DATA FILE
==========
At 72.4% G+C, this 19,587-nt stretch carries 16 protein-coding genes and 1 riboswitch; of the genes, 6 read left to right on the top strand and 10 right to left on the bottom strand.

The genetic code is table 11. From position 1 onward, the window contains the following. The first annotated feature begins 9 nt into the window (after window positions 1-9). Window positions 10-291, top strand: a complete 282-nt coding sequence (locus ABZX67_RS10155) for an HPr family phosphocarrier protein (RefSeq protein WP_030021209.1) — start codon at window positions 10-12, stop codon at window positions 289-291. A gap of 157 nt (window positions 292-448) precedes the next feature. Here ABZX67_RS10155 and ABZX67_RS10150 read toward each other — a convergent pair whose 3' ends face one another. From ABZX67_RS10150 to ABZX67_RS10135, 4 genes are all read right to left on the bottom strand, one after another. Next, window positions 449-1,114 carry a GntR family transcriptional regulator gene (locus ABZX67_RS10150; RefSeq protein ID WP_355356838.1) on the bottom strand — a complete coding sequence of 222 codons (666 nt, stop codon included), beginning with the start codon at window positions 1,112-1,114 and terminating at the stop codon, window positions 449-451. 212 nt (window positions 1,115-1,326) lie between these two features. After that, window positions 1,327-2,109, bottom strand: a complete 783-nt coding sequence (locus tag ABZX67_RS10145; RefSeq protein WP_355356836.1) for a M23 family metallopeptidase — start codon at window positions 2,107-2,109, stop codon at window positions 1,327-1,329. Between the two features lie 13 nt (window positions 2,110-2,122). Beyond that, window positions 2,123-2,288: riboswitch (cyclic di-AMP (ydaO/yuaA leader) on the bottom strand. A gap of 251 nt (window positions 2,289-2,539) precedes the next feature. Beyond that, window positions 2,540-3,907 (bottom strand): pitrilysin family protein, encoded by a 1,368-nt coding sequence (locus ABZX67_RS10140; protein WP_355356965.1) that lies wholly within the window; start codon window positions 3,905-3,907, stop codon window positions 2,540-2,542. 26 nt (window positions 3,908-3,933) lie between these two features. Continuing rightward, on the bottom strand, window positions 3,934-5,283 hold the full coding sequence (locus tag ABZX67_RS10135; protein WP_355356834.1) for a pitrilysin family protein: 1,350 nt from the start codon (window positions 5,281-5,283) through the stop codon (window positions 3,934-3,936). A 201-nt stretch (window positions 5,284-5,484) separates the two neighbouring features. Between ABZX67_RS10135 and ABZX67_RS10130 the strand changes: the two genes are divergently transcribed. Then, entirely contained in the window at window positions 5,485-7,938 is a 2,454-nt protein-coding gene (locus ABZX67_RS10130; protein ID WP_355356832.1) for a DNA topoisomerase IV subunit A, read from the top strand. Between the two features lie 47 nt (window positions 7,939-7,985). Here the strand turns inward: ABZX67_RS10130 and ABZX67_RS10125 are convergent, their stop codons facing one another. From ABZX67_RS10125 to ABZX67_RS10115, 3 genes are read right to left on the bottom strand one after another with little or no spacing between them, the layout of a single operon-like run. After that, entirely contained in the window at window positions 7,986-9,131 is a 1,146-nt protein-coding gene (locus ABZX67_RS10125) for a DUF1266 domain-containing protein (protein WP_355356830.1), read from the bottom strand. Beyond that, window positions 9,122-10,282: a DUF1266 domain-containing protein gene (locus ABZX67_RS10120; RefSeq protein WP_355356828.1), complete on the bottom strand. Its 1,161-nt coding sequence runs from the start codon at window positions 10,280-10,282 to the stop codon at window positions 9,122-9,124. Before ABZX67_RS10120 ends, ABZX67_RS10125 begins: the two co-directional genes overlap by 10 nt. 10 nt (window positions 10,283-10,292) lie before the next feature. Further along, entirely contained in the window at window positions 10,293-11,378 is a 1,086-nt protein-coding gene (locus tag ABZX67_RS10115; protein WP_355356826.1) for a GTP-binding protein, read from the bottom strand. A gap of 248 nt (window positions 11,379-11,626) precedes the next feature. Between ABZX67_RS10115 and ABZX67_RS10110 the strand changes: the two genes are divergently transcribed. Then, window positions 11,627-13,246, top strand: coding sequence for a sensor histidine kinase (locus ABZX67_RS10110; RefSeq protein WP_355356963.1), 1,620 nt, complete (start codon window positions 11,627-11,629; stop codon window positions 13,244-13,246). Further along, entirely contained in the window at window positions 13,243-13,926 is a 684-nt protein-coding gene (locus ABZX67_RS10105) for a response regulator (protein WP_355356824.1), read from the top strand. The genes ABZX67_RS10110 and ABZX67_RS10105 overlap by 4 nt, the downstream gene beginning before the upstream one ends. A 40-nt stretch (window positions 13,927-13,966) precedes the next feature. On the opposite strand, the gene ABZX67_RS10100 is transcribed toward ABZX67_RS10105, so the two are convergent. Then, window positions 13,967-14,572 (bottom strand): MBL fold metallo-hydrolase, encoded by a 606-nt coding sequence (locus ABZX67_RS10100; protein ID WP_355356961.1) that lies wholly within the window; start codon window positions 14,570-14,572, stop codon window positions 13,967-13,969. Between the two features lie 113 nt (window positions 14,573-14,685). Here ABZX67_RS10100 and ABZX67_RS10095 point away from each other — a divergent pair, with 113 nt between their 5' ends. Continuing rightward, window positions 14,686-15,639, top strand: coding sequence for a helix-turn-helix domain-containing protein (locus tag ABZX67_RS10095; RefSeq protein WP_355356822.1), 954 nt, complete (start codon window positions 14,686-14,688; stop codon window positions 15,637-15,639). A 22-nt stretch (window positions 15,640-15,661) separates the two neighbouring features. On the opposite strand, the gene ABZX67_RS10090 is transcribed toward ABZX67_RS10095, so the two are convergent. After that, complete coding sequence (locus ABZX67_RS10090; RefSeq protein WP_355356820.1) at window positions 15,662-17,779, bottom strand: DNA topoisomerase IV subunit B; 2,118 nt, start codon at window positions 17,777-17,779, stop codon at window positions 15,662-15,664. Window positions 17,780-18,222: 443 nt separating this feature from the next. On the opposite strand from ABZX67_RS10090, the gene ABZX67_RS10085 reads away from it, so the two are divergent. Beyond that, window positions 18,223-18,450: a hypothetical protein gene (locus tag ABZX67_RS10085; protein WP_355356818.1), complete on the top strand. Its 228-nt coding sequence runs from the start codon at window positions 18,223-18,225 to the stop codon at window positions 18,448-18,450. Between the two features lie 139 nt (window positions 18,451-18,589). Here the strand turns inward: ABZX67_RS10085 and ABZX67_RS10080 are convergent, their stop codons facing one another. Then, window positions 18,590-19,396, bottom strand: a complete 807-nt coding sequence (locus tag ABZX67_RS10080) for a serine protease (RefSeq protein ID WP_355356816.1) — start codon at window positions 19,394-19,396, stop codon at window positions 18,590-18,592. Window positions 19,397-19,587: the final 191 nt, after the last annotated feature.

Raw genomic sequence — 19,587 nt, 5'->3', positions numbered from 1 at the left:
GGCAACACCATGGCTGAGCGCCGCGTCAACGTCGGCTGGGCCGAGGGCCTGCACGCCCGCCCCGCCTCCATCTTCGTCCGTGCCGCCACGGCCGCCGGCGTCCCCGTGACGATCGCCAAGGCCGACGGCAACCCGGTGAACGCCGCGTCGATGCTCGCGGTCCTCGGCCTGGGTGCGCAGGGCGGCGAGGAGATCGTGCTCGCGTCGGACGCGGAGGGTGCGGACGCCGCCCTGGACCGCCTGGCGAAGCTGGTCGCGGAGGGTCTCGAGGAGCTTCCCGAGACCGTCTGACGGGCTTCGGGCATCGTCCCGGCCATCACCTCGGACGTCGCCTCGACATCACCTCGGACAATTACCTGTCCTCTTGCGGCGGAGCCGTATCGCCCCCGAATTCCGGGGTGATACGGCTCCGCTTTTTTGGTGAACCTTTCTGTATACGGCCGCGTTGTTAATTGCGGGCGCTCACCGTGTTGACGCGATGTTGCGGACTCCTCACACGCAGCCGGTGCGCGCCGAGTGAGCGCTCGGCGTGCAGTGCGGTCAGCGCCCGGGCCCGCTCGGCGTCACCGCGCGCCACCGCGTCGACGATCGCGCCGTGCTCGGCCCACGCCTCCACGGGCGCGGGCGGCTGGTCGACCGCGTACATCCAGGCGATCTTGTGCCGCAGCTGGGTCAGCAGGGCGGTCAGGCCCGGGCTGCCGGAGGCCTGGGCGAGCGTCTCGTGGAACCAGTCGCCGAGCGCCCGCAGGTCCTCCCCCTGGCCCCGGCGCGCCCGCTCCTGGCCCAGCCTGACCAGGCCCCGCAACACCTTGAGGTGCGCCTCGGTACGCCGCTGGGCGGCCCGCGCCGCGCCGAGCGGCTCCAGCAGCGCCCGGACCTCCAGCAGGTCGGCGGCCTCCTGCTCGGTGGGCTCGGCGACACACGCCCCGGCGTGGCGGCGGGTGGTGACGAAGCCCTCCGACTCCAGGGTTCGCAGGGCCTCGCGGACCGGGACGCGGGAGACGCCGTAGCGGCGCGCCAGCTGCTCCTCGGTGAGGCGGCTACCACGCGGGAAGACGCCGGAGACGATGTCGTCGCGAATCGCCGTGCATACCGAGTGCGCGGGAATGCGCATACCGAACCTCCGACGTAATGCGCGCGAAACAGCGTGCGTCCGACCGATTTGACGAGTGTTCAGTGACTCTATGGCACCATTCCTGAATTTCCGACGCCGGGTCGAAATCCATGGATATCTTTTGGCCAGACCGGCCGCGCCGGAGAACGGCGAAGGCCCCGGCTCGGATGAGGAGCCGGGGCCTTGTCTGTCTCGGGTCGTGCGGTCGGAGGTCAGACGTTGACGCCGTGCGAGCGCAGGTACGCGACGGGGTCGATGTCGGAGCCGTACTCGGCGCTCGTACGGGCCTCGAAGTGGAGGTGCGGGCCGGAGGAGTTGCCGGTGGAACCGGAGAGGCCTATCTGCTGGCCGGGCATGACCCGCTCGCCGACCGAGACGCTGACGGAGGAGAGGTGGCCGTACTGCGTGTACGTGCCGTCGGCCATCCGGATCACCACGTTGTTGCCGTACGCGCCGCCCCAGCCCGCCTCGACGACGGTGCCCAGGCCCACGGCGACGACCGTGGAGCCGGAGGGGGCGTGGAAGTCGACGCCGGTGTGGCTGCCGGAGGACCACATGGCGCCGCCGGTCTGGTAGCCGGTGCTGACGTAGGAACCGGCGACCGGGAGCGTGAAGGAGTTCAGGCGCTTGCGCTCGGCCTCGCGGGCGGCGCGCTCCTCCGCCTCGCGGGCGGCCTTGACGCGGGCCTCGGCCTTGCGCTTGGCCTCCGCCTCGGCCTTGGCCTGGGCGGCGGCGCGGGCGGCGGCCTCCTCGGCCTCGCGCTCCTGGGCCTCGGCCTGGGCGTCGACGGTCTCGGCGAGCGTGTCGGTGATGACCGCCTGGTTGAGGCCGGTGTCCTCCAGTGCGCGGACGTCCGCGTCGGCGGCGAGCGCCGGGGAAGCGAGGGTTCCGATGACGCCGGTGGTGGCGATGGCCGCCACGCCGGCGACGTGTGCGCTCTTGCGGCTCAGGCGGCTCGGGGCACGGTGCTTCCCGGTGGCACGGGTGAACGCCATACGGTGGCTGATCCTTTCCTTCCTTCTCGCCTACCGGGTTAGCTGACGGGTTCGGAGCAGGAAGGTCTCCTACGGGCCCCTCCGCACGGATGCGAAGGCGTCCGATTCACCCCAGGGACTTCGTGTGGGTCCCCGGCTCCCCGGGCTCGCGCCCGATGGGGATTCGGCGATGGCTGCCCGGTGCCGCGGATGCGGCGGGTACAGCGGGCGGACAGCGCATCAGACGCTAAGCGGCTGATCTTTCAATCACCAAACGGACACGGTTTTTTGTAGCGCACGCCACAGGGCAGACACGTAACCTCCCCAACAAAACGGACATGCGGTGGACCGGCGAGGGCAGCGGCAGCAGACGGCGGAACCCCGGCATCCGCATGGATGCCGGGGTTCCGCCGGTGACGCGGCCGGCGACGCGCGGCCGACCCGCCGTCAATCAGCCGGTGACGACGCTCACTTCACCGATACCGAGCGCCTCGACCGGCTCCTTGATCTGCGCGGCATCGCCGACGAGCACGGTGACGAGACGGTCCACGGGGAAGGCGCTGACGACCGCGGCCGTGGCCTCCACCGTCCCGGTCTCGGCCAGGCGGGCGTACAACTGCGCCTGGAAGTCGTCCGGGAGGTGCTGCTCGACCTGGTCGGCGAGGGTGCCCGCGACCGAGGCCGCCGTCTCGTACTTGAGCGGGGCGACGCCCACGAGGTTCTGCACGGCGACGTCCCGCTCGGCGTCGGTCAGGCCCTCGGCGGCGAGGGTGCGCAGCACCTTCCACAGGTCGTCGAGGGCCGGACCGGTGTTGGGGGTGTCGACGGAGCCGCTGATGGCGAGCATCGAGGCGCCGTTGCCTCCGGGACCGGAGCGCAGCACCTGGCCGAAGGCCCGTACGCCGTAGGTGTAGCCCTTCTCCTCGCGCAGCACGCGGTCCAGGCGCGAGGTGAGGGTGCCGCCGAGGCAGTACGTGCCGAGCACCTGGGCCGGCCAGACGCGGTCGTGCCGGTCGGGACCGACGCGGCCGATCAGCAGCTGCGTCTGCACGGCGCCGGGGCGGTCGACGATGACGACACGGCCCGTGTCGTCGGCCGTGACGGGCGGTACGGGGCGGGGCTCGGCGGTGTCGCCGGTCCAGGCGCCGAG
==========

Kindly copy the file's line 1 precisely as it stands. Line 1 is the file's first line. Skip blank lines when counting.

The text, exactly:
At 72.4% G+C, this 19,587-nt stretch carries 16 protein-coding genes and 1 riboswitch; of the genes, 6 read left to right on the top strand and 10 right to left on the bottom strand.